Drogon snarls at his mom

Drogon snarls a warning at his "mother".

This act, that her own children would threaten her, and that they are outgrowing her influence and ability to rein them, leaves Daenerys visibly shaken. Jorah Mormont approaches and tells her that dragons can never be tamed, not even by their mother.

Daenerys returns to her Unsullied army to resume the march to Meereen. She notices Grey Worm and Daario Naharis are absent and sets out to find them after being told they are "gambling". She finds the two men sitting face-to-face holding their weapons in front of them; they have been contesting their endurance since midnight. Daario explains they are deciding on which of them will ride up front with her in the vanguard. Frustrated, Daenerys states that the honor goes to Ser Jorah and Ser Barristan as they did not keep her waiting all morning. She orders the two men to ride at the back of the army with the livestock. Daenerys also adds that the last man holding his sword shall find a new queen to fight for and both men immediately drop their weapons.

On the road to Meereen, Daenerys speaks with Missandei, who tells her queen that Meereen would be wise to fear her approach. Daario meets them on the cliff side, and Daenerys expresses her annoyance when he shows her flowers he has picked. He reveals that the flowers represent a portrait of the landscape, and serve various purposes, chiefly that knowing her surroundings is important to Daenerys' strategy.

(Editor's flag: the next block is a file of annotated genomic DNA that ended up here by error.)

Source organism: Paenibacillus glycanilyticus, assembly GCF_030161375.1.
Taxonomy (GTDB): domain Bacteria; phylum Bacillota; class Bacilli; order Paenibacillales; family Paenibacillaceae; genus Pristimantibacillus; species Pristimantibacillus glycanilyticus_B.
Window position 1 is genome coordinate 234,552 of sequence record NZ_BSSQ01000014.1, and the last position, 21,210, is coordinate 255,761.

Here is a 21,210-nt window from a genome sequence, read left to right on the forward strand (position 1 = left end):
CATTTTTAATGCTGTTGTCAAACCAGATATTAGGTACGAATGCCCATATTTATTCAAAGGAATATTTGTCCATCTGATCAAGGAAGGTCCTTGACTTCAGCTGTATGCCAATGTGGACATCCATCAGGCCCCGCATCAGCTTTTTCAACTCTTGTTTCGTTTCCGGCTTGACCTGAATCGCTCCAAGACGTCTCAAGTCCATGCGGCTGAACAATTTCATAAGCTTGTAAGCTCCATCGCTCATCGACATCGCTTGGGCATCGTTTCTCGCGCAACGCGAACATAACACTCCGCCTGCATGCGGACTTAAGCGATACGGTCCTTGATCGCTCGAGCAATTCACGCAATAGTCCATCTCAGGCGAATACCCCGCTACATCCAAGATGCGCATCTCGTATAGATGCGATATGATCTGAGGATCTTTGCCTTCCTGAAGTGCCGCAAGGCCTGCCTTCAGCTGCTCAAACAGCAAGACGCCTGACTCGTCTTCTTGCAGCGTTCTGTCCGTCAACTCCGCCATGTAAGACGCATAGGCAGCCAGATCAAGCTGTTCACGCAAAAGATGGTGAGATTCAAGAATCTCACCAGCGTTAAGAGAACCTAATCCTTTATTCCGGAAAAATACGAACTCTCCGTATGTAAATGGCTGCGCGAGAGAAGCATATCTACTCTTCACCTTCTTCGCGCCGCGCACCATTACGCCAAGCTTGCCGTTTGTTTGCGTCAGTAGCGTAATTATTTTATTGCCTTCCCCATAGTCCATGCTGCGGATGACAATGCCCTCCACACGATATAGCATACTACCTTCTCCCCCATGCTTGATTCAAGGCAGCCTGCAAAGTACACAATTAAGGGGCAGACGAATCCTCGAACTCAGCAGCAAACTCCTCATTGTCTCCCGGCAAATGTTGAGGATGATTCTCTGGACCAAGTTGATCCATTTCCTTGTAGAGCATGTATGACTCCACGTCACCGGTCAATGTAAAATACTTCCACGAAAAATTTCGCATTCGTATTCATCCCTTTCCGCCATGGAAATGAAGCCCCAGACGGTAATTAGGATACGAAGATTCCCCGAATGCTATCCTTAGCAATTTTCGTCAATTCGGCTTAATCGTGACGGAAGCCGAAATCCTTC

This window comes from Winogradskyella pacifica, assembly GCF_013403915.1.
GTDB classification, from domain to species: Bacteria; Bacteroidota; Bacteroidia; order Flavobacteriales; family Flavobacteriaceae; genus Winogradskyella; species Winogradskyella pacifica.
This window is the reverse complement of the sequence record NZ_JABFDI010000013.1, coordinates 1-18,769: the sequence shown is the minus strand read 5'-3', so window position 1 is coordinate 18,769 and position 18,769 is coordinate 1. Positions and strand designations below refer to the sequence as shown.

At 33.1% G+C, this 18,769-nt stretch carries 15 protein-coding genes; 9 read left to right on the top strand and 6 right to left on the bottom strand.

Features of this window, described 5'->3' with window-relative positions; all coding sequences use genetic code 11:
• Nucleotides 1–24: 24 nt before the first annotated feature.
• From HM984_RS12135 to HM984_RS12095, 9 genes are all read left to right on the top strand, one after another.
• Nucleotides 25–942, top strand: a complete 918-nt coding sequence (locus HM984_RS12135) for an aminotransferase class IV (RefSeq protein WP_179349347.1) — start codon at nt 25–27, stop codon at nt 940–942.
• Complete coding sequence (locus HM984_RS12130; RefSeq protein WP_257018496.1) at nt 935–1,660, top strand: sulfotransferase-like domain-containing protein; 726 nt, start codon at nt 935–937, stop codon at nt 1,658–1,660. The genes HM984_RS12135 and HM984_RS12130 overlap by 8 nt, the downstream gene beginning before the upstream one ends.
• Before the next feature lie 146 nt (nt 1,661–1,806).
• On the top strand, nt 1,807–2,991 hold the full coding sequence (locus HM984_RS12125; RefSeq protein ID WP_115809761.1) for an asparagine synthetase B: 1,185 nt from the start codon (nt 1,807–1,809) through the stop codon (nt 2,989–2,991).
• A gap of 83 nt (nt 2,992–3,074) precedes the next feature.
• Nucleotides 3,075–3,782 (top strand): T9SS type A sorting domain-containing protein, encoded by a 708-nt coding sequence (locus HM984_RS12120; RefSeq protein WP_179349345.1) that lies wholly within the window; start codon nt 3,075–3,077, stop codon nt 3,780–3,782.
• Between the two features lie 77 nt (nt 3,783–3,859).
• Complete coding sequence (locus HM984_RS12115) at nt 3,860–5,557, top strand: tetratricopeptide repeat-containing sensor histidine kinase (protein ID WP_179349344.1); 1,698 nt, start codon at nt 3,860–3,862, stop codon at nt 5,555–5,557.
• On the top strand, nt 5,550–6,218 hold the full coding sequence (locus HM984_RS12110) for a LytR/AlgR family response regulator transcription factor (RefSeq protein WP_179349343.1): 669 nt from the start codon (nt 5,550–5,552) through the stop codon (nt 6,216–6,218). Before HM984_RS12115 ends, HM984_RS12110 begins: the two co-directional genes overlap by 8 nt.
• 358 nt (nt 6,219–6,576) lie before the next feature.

The marching army halts, and Daenerys goes to the forefront, discovering a crucified slave child, dead and her hand pointing the way to Meereen, and Ser Jorah tells Daenerys there is one for each mile to the last of the great slave cities, 163 in total. Ser Barristan offers to have outriders go ahead to bury them, but Daenerys refuses, ordering that each of them be buried, and their collars removed, but not before she has looked upon each and every face.


Main page: Two Swords/Appearances





Guest starring



Tywin Lannister: "If serving as a glorified bodyguard is the sum of your ambition, go serve."
Jaime Lannister: "I suppose you want the sword back."
Tywin Lannister: "Keep it. A one-handed man with no family needs all the help he can get."

Cersei Lannister: "Let's see, you started a brawl in the streets with Ned Stark, and disappeared from the capital. My husband died in a tragic hunting accident."